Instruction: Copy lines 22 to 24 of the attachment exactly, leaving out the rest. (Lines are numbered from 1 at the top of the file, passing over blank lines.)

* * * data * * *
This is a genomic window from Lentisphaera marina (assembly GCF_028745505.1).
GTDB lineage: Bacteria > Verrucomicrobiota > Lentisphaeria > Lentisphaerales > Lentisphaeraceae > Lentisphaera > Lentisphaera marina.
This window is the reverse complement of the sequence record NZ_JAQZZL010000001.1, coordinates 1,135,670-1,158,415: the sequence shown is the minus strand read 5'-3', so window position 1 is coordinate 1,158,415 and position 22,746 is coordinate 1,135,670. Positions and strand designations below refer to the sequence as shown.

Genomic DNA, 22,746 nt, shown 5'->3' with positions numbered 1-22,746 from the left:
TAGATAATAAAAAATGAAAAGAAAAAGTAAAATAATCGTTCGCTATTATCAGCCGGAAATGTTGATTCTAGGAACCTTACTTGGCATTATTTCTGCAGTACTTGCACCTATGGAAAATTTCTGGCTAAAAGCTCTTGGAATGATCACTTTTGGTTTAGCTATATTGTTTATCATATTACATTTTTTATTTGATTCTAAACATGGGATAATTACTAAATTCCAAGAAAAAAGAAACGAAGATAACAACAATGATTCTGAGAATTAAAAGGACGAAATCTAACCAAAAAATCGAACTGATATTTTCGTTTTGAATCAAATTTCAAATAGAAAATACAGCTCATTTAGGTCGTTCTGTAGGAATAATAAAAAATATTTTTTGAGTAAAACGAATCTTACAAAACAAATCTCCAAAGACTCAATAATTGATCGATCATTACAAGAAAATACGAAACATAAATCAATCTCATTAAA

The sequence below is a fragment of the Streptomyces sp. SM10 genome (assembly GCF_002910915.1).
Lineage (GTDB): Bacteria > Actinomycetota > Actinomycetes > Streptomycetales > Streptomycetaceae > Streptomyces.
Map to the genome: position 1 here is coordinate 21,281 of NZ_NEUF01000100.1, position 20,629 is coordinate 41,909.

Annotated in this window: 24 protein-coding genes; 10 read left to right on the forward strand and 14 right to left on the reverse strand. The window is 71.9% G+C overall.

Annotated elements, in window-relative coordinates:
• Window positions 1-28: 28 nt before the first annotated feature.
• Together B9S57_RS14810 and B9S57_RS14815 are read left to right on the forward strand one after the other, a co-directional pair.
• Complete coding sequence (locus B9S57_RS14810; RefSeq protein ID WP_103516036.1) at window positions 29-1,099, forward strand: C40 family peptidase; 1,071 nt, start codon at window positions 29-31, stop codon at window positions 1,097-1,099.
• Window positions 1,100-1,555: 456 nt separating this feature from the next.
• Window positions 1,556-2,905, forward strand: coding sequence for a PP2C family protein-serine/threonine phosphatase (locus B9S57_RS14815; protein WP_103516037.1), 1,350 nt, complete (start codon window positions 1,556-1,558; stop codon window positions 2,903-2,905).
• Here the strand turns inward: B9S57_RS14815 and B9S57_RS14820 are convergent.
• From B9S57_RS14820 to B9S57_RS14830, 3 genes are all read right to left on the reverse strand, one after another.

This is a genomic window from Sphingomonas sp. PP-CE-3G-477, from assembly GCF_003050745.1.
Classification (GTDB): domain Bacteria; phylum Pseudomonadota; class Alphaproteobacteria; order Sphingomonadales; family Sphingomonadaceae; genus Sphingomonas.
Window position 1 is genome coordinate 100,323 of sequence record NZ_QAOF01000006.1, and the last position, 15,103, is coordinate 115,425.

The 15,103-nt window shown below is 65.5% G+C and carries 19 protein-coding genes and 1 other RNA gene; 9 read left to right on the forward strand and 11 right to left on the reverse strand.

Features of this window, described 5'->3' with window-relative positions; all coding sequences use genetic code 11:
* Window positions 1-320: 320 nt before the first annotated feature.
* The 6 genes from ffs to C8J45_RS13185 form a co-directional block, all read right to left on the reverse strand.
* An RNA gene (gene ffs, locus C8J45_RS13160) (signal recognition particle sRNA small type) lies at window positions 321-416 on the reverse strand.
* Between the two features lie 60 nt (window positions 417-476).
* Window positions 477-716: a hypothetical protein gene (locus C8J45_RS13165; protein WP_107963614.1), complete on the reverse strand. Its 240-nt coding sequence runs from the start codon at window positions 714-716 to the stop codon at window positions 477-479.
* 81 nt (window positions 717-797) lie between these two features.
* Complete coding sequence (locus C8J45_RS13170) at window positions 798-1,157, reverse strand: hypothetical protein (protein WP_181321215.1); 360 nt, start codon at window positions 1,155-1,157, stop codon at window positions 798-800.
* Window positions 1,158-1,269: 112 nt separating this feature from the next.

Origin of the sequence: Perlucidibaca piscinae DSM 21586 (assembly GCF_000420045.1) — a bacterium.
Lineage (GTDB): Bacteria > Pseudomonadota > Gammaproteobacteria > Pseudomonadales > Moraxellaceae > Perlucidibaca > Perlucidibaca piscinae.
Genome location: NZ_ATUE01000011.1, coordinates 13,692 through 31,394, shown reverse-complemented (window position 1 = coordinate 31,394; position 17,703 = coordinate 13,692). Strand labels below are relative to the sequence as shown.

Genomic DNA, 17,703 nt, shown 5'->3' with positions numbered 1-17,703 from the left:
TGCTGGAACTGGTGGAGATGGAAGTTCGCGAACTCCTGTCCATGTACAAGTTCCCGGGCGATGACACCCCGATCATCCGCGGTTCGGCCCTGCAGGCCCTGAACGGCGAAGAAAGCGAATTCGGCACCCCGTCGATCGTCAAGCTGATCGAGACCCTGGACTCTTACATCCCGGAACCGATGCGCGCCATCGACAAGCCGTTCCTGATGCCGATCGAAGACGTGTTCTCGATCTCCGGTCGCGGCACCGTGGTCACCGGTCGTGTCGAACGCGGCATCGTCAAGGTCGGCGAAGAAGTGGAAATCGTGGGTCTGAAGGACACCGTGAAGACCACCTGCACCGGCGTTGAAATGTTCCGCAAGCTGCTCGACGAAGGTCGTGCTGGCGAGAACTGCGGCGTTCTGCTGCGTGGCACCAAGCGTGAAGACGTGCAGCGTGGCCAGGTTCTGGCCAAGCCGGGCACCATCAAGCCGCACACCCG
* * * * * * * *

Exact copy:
Features of this window, described 5'->3' with window-relative positions; all coding sequences use genetic code 11:
* Window positions 1-320: 320 nt before the first annotated feature.
* The 6 genes from ffs to C8J45_RS13185 form a co-directional block, all read right to left on the reverse strand.